CAIRO — An Egyptian court on Monday sentenced to death 529 supporters of ousted Islamist President Mohammed Morsi in connection to an attack on a police station that killed a policeman, convicting them after only two sessions in a mass trial that raised an outcry from rights activists.
The verdicts are subject to appeal and would likely be overturned, rights lawyers said. But they said the swiftness and harshness of the rulings on such a large scale deepened concerns that Egypt's courts have been politicized and that due process is being swept away amid a monthslong crackdown on Morsi's Muslim Brotherhood supporters since the military removed the president last summer.
Egyptian authorities are holding a series of mass trials of Morsi supporters, with anywhere from dozens to hundreds of defendants at a time that have already raised worries among rights observers. Monday's verdicts by a court in the city of Minya, south of Cairo, were the first such mass trial to issue death sentences.
The court held two sessions. In the first on Saturday, the judge angrily shouted down requests by defense lawyers for more time to review the prosecution's case for the hundreds of defendants. In Monday's session, security forces barred defense lawyers from entering the courtroom on orders from the judge, the provincial police chief said.
"We didn't have the chance to say a word or to look at more than 3,000 pages of investigation to see what evidence they are talking about," Khaled el-Koumi, a lawyer representing 10 of the defendants, told The Associated Press.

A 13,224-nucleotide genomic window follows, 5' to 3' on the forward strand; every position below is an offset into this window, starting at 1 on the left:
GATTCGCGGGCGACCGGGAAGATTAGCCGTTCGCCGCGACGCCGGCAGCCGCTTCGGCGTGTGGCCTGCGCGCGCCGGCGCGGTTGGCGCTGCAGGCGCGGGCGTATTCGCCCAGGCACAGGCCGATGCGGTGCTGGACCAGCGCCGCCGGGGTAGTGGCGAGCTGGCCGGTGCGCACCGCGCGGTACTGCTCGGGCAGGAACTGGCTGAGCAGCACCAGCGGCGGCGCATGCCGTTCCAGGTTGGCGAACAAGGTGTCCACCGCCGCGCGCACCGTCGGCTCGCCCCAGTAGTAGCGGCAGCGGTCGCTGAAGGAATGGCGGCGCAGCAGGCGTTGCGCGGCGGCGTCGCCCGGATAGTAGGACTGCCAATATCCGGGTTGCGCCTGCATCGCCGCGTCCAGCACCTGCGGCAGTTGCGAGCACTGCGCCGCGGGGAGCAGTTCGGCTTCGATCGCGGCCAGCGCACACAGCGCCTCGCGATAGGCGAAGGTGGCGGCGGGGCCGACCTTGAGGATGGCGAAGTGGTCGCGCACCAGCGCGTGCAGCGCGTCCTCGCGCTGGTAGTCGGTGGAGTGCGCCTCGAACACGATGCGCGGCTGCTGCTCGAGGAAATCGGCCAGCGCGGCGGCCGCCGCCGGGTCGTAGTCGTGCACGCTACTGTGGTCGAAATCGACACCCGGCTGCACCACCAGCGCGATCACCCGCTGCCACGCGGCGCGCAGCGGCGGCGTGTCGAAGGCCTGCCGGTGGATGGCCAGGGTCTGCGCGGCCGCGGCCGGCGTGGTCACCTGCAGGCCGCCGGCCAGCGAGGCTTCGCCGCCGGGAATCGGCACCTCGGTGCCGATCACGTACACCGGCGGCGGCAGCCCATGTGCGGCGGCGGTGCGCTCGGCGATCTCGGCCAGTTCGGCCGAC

All but around 150 of the defendants in the case were tried in absentia. The judges acquitted 16 defendants.
The 545 defendants in the case were charged with murder, attempted murder and stealing government weapons in connection with an attack on a police station in August in the town of Matay in Minya province. One police officer was killed in the attack. The violence was part of rioting by Islamists around the country, sparked when security forces stormed two pro-Morsi sit-ins in Cairo, killing hundreds of people on Aug. 14.
After the verdict was announced, families of the defendants protested outside the court building in Minya, shouting, "We will not be silenced" and "down with military rule." Police arrested three people from the protest. Fears of a backlash by Morsi supporters prompted security officials to go on alert around Minya province.
Mohammed Zarie, a Cair-based human rights lawyer who was not involved in the case, said the verdicts reflect has Egypt's judiciary is turning "from a tool for achieving justice to an instrument for taking revenge."
"This is way over the top and unacceptable," he said. "This verdict could be a precedent both in the history of Egyptian courts and perhaps, tribunals elsewhere in the world."
The offices of the interim president and prime minister did not immediately respond to requests for comment on the verdict.
During the first session on Saturday, defense lawyers asked the presiding judge, Said Youssef, to postpone the case to give them time to review the hundreds of documents in the case, but the request was declined, el-Koumi said. When the lawyers protested, Youssef shouted that they would not dictate what he should do and ordered court security to step in between him and the lawyers.
A security official in the courtroom said the defendants and the lawyers disrupted the proceedings by chanting against the judge: "God is our only refuge!" He spoke on condition of anonymity because he was not authorized to speak to the press.